Upland Birds

The upland species that we may hunt are the following:

The helmeted guineafowl, francolin, partridges, quail and sandgrouse. Please contact the outfitter about the availability of some species.

Season : May through to August in general is our wintertime and the best time for helmeted guineafowl, francolin, partridges and quail shooting.
Sandgrouse hunting season is during the summer months and it change from year to year and from area to another area. Please contact the outfitter in this matter.

Bag limit : 10 Birds per hunter per day.

Clothing : Early morning temperatures and late afternoon can be below 32°F and do not forget the wind chill factor. Midday temperatures can be in the balmy 70°F. Sturdy well-worn boots with a khaki shirt and a warm jacket and long trousers will do. Hunter’s orange not compulsory.

Helmeted Guineafowl – is our most famous and widespread game birds in South Africa. It is about the size of a chicken, black/grey with fine white spots, a bare head and colorful neck. A gregarious bird that moves about in large flocks of up to 500 birds or more, when not breeding, usually in pairs when breeding. Likes open grassland habitats and agricultural land. They feed on sunflower, corn, wheat, grass seeds, insects, etc. by scratching for the food with their feet. These birds are flushed out of long grass and corn fields, with dogs or by beaters driving them towards the shooters.

Swainson francolin – This is a large brown francolin with a red head. It looks a lot like the Cape Francolin, but they don’t occur in the same area. It is a very sought after and challenging bird to hunt, because it is a strong and fast flying bird. It is best to use dogs to point and retrieve the birds. They prefer thorn lands, grassland and agricultural lands. Coveys of up to eight birds are not uncommon.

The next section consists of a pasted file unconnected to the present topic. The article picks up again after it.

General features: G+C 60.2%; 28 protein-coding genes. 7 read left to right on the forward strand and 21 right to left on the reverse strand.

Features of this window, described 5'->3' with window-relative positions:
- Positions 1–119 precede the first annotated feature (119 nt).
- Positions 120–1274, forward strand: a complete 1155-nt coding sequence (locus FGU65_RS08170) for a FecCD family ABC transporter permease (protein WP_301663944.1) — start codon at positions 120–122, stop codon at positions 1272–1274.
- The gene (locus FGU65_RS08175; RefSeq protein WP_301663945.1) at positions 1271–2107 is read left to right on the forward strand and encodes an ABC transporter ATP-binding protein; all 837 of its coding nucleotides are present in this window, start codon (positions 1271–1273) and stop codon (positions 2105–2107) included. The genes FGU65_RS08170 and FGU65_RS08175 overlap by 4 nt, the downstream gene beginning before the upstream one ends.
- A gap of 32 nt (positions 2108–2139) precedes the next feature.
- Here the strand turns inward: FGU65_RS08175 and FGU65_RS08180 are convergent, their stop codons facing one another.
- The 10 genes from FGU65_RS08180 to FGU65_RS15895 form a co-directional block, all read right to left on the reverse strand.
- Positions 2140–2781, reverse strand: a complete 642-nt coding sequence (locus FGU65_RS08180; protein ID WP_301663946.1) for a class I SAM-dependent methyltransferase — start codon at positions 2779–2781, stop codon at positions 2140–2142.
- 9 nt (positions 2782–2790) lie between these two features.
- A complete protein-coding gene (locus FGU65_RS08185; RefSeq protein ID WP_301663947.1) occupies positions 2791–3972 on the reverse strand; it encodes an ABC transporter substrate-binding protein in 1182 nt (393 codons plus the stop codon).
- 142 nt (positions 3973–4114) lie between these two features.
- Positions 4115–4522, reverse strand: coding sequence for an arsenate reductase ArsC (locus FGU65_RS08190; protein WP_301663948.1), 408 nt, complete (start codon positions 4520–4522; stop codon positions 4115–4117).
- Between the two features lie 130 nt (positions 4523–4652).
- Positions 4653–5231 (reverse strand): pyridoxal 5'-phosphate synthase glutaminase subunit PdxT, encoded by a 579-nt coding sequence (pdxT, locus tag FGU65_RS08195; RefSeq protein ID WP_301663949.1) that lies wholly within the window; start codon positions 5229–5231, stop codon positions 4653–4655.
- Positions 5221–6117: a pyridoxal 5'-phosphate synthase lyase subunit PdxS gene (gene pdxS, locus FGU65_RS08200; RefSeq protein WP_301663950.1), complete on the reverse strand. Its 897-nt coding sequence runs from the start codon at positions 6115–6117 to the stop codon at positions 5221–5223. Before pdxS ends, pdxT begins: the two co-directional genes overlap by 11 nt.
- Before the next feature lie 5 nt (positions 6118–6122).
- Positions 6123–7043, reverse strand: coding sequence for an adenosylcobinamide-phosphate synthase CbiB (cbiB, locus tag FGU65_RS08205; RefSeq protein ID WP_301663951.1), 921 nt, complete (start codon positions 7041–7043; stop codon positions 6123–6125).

Greywing francolin – It is one of the most challenging birds of South Africa to hunt, because they are the fastest in flight. Shooters need to be relevantly fit especially when hunting greywing francolin which inhabits areas of ± 5 000 feet and higher. In some areas horses are used to get as near as possible to places where coveys keep. Dogs are used to flush and retrieve these birds. Coveys of up to 25 birds can be found in mountain areas in the Eastern Cape and Natal.

Orange River francolin – This francolin prefers grain fields and grassland areas. The Orange River francolin occurs throughout the Free State province, some part of Mpumalanga and the Northern Cape. This bird is very similar to the redwing francolin but a bit smaller in body size. The covey size is between two and six. Dogs are used to flush and retrieve these birds.

Common quail – This is the smallest huntable upland bird specie in South Africa. In its own right, it is very challenging specie to hunt, because it waits until you nearly step on it before it takes of out of the grass right under your feet. The best way to hunt them, are with dogs to flush and retrieve them.

Double-banded sandgrouse – Preferring wooded areas, the double-banded sandgrouse are usually nocturnal. They are usually found in dry bushveld areas normally moving about in pairs. They eat grass seeds.

Namaqua sandgrouse – Got named for the desert area that they inhabit. The Namaqua sandgrouse forms large flocks in the non-breeding season.

The Natal Francolin, Cape Francolin, Rednecked Francolin, Redbilled Francolin, Redwinged Francolin, Shelley’s Francolin and Crested Francolin do not occur in the Free State Province but can be legally hunted in other provinces in South Africa.